You're standing at the water's edge when you see it -- a small stone, still submerged where the sand is soft and always-wet. It stands out to you because its your favorite color -- the color you've never seen on any paint stick or color wheel, not perfectly anyway. You saw it once in the sunset but never again.
You hold the stone in your palm. It's still wet and even more beautiful up close, shot through with interesting shades, subtle parts that make up the whole.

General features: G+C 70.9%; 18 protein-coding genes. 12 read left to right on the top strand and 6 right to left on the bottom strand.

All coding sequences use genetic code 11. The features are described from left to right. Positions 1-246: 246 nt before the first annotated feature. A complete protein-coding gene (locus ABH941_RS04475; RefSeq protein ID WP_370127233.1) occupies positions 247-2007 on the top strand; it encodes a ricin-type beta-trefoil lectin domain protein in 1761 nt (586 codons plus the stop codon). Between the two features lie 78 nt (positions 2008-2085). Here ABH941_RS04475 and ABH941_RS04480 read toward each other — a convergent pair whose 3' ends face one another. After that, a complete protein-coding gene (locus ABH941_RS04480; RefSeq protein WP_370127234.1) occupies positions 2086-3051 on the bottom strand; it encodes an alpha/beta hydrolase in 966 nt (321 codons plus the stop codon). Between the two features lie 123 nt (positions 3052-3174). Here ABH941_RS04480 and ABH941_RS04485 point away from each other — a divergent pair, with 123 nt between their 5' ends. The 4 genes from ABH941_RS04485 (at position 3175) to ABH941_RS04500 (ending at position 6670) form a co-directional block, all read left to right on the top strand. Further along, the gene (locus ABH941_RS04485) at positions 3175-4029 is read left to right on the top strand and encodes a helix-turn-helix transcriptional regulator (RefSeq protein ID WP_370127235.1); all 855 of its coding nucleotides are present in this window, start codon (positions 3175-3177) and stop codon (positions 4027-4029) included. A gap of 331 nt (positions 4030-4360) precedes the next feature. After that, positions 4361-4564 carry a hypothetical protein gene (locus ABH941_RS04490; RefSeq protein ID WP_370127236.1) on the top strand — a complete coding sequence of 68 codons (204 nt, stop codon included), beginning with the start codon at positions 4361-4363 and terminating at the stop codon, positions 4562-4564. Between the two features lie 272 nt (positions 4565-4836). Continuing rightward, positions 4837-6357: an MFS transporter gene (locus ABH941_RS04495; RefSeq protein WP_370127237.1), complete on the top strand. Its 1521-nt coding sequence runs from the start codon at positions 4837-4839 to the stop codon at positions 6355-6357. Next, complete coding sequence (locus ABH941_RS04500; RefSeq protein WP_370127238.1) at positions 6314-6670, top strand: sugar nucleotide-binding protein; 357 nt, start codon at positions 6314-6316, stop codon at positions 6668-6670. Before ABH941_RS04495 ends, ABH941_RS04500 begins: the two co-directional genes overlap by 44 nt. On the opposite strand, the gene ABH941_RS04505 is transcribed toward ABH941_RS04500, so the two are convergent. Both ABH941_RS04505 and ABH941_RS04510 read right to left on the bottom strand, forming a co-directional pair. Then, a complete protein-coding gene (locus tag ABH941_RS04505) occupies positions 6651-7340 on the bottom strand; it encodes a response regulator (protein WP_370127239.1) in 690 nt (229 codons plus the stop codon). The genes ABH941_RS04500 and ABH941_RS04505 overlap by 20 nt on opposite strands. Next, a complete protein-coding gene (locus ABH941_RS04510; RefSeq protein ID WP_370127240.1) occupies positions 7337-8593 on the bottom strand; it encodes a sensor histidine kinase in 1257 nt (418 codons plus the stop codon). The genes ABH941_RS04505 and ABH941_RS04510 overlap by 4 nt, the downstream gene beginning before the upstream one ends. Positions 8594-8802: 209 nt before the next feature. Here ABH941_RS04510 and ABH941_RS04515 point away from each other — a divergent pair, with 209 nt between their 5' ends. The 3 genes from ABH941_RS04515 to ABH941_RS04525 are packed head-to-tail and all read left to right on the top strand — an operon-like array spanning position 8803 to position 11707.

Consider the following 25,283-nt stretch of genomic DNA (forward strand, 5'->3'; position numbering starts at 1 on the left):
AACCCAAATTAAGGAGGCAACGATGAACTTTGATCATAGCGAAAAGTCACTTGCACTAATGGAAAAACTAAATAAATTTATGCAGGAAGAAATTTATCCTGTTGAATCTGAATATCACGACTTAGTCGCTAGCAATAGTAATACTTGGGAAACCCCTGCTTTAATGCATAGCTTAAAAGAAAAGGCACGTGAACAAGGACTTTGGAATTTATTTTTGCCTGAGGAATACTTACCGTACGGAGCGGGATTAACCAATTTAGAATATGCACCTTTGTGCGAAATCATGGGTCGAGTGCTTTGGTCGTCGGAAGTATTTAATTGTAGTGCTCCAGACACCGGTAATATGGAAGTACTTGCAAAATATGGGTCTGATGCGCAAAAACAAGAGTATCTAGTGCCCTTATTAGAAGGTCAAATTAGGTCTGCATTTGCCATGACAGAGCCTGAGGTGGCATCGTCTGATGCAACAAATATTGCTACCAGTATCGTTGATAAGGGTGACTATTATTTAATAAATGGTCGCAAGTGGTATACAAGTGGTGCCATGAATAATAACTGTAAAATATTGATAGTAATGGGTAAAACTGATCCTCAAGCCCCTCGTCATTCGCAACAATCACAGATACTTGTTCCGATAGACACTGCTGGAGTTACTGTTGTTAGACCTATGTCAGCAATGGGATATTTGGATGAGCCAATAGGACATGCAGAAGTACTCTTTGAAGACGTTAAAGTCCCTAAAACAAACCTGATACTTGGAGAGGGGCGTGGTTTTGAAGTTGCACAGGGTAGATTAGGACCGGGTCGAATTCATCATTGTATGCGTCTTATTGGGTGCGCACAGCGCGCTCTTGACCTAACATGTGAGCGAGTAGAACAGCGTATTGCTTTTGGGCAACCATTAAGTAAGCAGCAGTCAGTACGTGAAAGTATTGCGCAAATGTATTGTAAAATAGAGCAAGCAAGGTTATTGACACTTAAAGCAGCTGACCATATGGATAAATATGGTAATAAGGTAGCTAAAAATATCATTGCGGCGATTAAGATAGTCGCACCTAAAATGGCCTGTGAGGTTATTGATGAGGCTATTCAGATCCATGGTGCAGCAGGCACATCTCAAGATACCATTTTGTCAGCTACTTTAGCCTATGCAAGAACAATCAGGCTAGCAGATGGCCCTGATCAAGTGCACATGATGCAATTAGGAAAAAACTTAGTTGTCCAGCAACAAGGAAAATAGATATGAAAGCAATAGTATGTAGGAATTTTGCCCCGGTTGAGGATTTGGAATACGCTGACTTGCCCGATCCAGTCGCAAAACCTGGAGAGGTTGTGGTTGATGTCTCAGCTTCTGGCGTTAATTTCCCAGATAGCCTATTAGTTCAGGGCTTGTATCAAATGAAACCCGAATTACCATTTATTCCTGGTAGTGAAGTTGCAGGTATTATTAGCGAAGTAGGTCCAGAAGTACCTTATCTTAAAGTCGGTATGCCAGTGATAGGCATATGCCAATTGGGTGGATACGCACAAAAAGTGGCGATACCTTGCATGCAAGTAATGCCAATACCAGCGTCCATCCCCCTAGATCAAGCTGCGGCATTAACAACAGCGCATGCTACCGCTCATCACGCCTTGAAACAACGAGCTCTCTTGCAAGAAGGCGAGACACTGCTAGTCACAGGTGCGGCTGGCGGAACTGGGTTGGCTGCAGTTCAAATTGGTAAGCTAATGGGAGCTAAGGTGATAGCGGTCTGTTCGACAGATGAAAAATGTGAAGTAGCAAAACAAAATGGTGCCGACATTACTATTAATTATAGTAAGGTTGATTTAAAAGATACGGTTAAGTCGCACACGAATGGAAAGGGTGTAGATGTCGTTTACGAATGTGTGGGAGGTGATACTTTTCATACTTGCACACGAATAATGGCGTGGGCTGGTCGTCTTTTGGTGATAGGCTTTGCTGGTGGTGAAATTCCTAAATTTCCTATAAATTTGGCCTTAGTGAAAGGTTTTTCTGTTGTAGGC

You see it sitting on your mantle or nightstand, safe and symbolic. It will catch your eye each time you pass. It will tell you truths like even the imaginary can solidify.
But when you look at it again, resting there in your palm, you see it drying in places. The magic is patchy and evaporating.
Suddenly instinct closes your fingers and you fling the stone far across the water. It makes a very small splash. Gone.
But the waves will pick it up and move it back to this shore someday, tens or hundreds of years from now. You are certain of this. And the next finder won't be its keeper, either. At least not for long. Magic belongs to no one.